September 3rd, 2013
The biggest issue I’ve had in the garden since mid-summer has been the sneaky dryness.
Some years we get weeks of heat, sun and not a drop of rain, and everyone knows it’s dry.
Plants wilt, the leaf edges of trees and shrubs turn brown, and the lawn goes crunch when you walk on it.
Hard to miss that.
But this summer has had a lot of cloudiness, it hasn’t been that brutally hot, and a lot of days have looked like it could rain at any time.
A fair number of days, it did actually rain a bit.
No need to water in those conditions, right?
The fake-out with that kind of weather is that moisture never really does work its way down into the root zone where it can do its magic.
A trace of rain does nothing more than wet the soil surface or the mulch, making it look like the ground is damper than it really is.
I was surprised several times last month when I dug down into my soil a few inches down, only to find dust… not much different than those 95-degree Augusts when it doesn’t rain for 3 straight weeks.
That explains the paltry growth and bloom I’ve seen on a lot of my annual flowers. The ones along my front walk – within the canopy of two large oak trees – are still pretty underwhelming despite two or three sprinklings I’ve given them since July.
As fast as I put water on, the oak roots suck it up. A 1- or 2-inch soaking rain would do way more good than I can do with a hose.
The other thing with summer weather is that rain tends to come in isolated storms.
One area could get a decent dumping while the next town over gets nary a drop.
It seems my yard has been missed by most of the storms this year.
I did get a little over a half-inch from a storm Sunday night, but it came and left in about 20 minutes. I’ll take it, but an inch over a day would be better if I could place an order.
Although the soil has been dry, the air has been humid, and that’s added up to a worse-than-usual season for leaf disease.
Most leaf diseases flourish when there’s ample moisture on the leaf surface. Those little traces of rain are good at wetting leaves, and humid air alone provides enough surface dampness to fuel fungal growth.
Powdery mildew has done a number on a variety of my garden plants, including beebalm, phlox, dogwood, ninebark and squash.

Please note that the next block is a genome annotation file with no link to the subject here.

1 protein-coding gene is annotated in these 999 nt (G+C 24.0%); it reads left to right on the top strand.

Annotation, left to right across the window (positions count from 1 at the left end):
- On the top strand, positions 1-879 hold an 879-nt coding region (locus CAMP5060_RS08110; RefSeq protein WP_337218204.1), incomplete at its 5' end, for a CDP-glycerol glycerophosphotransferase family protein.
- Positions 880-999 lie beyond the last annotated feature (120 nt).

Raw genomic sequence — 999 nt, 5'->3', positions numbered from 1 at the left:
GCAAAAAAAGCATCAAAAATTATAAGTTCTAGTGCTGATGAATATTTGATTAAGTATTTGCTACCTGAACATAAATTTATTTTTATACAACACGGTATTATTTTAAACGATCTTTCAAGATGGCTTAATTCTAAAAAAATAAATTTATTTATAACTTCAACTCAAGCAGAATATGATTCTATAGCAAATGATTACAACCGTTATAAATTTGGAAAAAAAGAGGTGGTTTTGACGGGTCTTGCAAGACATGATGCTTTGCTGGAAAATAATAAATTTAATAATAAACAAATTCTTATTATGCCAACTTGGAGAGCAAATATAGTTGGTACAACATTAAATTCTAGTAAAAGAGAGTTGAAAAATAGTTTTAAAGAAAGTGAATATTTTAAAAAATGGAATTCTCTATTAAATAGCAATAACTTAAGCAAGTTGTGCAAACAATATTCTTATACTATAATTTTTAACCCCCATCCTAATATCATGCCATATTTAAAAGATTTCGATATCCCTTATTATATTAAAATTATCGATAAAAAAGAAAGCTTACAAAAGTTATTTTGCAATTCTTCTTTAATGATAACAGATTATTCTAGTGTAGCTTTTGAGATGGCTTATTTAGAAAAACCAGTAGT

Curiously enough, I still haven’t seen much trouble from the dreaded downy mildew disease that wiped out everyone’s impatiens last year. The people who risked planting them this season are still enjoying decent displays. Even my little 4-pack of pink ‘Accent’ impatiens – planted mainly to monitor the status of mildew – is still blooming away in the backyard shade.
I heard some gardeners have run into late blight lately with their tomatoes, but I haven’t seen it myself yet. My tomatoes usually die a slow death from septoria leaf spot and early blight before late blight has a chance to get them. Late blight is the particularly deadly disease that can shut down a seemingly healthy patch of tomatoes in a matter of days.
And one last gardening issue worth complaining about is one that’s been more of a problem for the gardener than the plants – biting bugs.
I don’t know if it’s just my yard or what, but I’ve had more biting bugs flying around these last few weeks than I can ever remember.
Unlike deer flies or even black flies – bugs that I can see biting me – little welts just show up on ankles, hands and fingers.
I’m suspicious of chiggers, which are such tiny bugs that they’re often called “no-see-‘ums.”
It’s either them or tiny mosquitoes.
All I know for sure is that these surreptitious biters hurt, and they make even me think twice about whether I really want to go out and pull a few weeds.
Why doesn’t sneaky dryness kill pesky little bugs?